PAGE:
Reviews Recordings

By Paul A. Harris Professor Skank Kevin O'Hare, Newhouse News Service | St Louis Post-Dispatch (MO), January 19, 1996 | Go to article overview

Reviews Recordings


Paul A. Harris Professor Skank Kevin O'Hare, Newhouse News Service, St Louis Post-Dispatch (MO)


"FIDDLE & A SONG"

Byron Berline (Sugar Hill)

Bluegrass fans picked up Byron Berline's trail in the mid-1960s, when he played in Nashville with Bill Monroe. Later in that decade, Berline moved to LA, where he did session work on an assortment of rock-era recordings, including the Rolling Stones' "Let It Bleed" (his fiddle is heard on the album version of "Honky Tonk Woman").

Berline's latest disc gathers old friends, including Monroe and banjo picker Earl Scruggs. Also on hand are Vince Gill and other members of Berline's '70s ensemble Sundance. The Doo Wah Riders, an LA acoustic band, join the fiddler for a surpassing performance of Fred Rose's Western swing classic "Roly Poly" and for a Cajun medley that includes "Diggy Liggy Low," Mary Chapin Carpenter's "Down at the Twist and Shout" and Hank Williams' "Jambalaya." Mason "Classical Gas" Williams sings and narrates a warm and genuinely humorous 8-minute musical bio of Berline's career.

Fans of traditional American acoustic music will find a whole lot to like on this exceptional recording.

Paul A. Harris

"ONE SHIRT"

Foundation (Island Jamaica)

Foundation, from St. Mary, Jamaica, was discovered by legendary producer Jack Ruby in 1988. This harmony trio subsequently released two well-received albums on the Mango label. The next year, Ruby died, and the group's career came to a standstill.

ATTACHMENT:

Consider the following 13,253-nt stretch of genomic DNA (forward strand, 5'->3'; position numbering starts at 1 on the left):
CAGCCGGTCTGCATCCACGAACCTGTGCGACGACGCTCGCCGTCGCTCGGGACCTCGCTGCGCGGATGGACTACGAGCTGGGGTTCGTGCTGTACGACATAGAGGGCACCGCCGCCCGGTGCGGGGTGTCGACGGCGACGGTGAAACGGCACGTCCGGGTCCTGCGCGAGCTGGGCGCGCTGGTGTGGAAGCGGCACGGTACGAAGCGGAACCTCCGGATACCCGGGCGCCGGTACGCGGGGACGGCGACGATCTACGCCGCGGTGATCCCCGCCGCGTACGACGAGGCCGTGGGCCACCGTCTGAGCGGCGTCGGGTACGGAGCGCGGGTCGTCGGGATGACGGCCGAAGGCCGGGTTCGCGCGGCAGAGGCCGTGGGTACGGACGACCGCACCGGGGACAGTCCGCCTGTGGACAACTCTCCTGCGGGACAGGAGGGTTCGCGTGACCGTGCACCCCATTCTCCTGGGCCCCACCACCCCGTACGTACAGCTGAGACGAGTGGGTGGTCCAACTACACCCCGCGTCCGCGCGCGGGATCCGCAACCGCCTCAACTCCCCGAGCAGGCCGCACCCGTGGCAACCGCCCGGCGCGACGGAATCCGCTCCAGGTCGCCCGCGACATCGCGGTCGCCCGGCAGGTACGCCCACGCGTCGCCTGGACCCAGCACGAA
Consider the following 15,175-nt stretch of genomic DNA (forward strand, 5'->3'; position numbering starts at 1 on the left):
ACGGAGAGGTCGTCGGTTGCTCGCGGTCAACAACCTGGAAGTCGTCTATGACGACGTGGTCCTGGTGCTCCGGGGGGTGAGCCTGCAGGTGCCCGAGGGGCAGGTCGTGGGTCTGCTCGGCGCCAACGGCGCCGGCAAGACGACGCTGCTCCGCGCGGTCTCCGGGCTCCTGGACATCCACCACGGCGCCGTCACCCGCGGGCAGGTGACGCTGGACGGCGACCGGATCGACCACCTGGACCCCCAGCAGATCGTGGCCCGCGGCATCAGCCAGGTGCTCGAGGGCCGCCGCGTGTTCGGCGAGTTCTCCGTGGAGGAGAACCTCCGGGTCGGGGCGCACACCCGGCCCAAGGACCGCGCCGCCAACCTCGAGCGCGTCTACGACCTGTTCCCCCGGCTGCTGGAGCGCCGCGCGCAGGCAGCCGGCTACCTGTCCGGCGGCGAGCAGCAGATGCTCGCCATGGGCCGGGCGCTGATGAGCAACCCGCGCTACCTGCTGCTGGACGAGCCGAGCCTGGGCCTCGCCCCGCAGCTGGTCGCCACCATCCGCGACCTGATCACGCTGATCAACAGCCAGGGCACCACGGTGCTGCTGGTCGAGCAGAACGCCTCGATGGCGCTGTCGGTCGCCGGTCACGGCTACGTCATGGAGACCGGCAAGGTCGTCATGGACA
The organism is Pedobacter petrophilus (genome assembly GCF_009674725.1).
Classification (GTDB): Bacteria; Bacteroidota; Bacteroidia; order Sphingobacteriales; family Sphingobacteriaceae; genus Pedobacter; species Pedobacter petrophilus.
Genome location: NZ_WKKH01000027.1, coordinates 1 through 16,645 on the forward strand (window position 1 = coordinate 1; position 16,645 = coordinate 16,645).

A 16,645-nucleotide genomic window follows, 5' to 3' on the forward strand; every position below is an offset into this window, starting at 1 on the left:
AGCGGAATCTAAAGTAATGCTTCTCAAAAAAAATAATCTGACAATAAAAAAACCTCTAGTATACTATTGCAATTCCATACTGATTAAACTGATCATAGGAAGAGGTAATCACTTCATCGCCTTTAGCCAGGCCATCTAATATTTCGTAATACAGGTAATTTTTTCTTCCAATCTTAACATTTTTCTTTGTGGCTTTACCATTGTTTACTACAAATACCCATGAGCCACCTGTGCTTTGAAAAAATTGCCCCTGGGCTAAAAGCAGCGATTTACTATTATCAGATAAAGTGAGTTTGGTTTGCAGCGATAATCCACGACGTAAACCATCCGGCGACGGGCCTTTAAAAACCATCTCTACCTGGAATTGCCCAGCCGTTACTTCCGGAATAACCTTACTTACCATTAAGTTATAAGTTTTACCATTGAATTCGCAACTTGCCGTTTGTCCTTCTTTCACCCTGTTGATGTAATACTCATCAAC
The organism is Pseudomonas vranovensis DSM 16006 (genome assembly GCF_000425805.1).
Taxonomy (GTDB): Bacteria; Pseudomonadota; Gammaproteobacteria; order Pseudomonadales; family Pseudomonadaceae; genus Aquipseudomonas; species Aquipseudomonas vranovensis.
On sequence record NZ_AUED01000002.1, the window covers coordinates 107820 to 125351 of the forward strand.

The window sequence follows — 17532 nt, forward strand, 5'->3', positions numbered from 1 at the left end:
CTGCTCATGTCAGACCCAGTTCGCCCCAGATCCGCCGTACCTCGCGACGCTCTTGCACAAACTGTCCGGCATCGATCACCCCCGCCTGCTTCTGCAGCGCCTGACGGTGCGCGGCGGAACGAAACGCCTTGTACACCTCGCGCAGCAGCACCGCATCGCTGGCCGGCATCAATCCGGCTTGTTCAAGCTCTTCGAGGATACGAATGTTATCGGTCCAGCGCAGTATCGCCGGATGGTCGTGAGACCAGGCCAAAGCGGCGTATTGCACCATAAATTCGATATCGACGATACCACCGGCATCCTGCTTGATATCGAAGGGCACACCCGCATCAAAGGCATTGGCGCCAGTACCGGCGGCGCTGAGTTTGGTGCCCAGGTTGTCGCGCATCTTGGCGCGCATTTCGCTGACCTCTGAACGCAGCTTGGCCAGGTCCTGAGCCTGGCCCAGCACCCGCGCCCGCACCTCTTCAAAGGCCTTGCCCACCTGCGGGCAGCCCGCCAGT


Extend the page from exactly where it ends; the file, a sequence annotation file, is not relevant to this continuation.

Now, after a six-year hiatus, these roots rockers are back with a vengeance, taking reggae into the next century with the release of the extremely powerful "One Shirt."

Issued on Island Jamaica (one of the hottest labels in the industry), this disc is truly one of the most crucial releases by an unheralded group in recent memory.

The sound is crisp and clean, with a roots feel, as some of Jamaica's best producers and studios were utilized. The result is almost an hour of smooth, up-tempo reggae.

Lead vocalist Keith Douglas has a captivating and emotional voice similar to that of the great Albert Griffiths of the Gladiators, and with harmony from Everton Thomas and Emilio Smiley, Foundation seems destned to become one of reggae's top acts.

Highlights include "Set the People Free," "Africa," "Universal Unrest," "Struggling Man," "Fire Is Buring," "Friendsd" and the re-make of Foundation's late-'80s track "Beverly Hills," this time with DJ work by Prezident Brown.

Words alone can't conveny what an excellent release this is. From the cool cover picture to the righteous lyrics and relentless, infectious rhythms, "One Shirt" deserves a place in every fan's collection.

Professor Skank

"THESE CATS CAN SWING"

Maynard Ferguson & Big Bop Nouveau (Concord Jazz)

Trumpet dynamo Maynard Ferguson recruited his youthful nine-piece ensemble, Big Bop Nouveau, from this country's most prestigious collegiate music programs. …

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